You can get up close and personal with the grit and industry of the Chicago River during a Friends of the Chicago River walking tour this morning. The tour, which takes you across five of the city’s movable bridges, leaves at 10 from the 18th Street Bridge, between Canal and Clark. The two-hour tour costs $5. Call 939-0490.

If you’re having a hard time finding artistically innovative or socially relevant programming on public television amid the John Tesh concerts and those salacious British dramas about nuns who renounce their vows, you might be interested in two programs on WTTW’s schedule this weekend. First, the station’s weekly series Image Union begins its 17th year showcasing the work of independent film and video producers with a show called “Animated Architecture.” The episode, a collection of short films on architecture in Chicago and around the world by architect-animators Mark and Linda Keane, airs tonight at 10 on Channel 11 and gets rebroadcast Thursday at 1:30 AM. Second, lest you forget the meaning of the “labor” in Labor Day, you might want to check out Ties That Bind, a one-hour documentary that looks at recent efforts by American workers to unionize, the obstacles they face, the effectiveness of current labor laws, and proposals for reform of the system. It airs on WTTW tomorrow at 1 PM and reairs Monday at 3 PM. Call the station at 583-5000 for more info.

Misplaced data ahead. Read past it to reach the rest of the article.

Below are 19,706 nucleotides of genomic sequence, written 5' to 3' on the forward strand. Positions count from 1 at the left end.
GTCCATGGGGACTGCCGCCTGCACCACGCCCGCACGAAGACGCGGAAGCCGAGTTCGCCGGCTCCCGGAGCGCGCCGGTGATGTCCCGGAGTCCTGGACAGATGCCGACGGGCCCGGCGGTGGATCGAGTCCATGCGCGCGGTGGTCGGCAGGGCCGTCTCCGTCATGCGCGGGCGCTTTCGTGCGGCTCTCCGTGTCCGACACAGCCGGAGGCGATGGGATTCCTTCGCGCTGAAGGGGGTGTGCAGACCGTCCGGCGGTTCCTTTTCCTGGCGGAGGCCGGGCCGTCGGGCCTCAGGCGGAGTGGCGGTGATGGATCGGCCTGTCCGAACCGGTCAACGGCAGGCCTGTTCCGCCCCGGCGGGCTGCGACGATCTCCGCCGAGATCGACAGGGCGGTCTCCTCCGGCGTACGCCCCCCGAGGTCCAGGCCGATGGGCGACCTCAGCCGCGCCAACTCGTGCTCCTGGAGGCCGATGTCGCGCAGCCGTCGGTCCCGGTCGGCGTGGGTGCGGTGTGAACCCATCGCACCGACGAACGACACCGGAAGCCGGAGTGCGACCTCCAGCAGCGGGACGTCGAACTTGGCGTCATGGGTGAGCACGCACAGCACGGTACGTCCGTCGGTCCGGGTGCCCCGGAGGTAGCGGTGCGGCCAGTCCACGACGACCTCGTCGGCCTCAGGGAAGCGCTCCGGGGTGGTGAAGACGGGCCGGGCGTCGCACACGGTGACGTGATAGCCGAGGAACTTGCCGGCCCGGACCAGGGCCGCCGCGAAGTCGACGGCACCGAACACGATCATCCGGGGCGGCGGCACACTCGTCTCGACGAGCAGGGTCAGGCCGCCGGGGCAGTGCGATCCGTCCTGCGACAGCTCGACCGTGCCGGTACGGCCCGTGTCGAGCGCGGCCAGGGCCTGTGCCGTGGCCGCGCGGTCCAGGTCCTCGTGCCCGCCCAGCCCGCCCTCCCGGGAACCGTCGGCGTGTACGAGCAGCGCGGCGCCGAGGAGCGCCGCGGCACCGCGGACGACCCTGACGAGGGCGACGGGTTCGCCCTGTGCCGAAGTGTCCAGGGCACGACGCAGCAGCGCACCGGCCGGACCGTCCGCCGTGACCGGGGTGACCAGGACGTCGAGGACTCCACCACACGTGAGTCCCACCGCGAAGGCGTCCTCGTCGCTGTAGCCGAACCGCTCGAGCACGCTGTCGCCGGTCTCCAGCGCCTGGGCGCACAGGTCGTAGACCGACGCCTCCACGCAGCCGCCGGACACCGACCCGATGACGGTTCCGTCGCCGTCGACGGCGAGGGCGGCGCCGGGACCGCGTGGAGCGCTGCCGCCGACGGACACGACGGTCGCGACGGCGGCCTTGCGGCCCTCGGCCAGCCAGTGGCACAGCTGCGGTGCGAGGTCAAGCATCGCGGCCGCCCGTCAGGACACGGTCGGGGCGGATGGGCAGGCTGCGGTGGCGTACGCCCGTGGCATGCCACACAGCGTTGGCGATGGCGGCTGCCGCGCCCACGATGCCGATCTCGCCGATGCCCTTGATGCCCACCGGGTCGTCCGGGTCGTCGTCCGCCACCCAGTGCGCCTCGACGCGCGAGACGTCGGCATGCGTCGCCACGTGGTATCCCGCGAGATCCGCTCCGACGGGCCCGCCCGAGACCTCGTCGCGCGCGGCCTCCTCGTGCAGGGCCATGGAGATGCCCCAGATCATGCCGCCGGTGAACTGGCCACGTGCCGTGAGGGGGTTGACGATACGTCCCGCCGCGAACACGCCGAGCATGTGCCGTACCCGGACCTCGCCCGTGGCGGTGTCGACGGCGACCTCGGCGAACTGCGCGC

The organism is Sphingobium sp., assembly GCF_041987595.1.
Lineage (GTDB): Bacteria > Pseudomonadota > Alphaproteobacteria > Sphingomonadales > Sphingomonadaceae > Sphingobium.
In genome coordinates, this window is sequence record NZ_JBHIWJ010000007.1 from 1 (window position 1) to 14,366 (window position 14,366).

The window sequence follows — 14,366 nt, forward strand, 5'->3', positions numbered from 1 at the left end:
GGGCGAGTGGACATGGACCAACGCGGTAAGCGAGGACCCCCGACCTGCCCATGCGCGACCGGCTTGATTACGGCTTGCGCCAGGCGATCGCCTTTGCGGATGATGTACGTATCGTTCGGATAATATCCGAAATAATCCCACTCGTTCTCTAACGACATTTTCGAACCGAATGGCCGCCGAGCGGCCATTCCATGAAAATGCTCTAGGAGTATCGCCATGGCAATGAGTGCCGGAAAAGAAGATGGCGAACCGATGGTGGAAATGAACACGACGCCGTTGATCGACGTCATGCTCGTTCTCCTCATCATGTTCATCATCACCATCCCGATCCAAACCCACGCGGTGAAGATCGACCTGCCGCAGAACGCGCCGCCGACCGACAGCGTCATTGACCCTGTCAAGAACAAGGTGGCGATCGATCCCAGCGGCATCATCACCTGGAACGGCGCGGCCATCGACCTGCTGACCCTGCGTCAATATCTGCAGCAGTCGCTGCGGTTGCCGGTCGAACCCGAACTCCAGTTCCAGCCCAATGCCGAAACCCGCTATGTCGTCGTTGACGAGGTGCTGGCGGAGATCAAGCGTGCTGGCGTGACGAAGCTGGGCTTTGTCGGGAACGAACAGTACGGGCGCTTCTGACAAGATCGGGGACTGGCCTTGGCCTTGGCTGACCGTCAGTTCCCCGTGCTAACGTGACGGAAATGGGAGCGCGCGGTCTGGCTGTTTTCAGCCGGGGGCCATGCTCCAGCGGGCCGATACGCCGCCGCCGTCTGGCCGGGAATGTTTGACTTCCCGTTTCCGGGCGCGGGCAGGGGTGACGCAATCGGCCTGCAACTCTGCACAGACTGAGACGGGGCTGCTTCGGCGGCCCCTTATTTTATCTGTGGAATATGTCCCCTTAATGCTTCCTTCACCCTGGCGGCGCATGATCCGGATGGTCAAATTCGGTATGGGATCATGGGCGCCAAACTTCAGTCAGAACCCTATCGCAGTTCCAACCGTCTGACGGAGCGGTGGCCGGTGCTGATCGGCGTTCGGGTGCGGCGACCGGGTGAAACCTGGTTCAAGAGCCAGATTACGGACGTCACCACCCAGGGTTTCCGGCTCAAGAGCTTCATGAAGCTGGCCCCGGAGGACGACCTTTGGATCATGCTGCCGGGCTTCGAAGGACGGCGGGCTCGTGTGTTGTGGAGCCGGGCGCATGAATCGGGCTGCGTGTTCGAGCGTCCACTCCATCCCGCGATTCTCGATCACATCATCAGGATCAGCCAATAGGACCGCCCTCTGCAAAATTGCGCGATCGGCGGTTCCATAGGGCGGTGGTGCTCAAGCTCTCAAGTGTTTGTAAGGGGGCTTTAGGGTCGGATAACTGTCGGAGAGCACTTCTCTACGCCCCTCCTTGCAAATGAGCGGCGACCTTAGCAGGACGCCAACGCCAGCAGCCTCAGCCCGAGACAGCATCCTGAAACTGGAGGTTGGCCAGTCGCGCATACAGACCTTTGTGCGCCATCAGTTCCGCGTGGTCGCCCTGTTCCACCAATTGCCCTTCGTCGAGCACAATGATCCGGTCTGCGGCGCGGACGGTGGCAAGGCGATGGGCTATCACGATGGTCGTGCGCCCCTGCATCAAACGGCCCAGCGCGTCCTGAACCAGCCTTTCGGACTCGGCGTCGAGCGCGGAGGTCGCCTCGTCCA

Sunday 3

For its 18th annual event, the Fox Valley Folk Music & Storytelling Festival has lined up a bunch of folk and bluegrass acts on eight stages, including Mark Dvorak, Kat Eggleston, David Massengill, the Chicago Sacred Harp Singers, Tom Paley, and the Special Consensus bluegrass band. The music provides the setting for two days of related fun, from storytelling to songwriting and vocal workshops to events like tonight’s “old-time community barn dance.” The fest is from 11 to 6 today and tomorrow in Island Park, which is on an island in the middle of the Fox River in downtown Geneva. Admission is $10 a day, $8 for teens and seniors, free for kids. Call 708-897-3655 for details.

Monday 4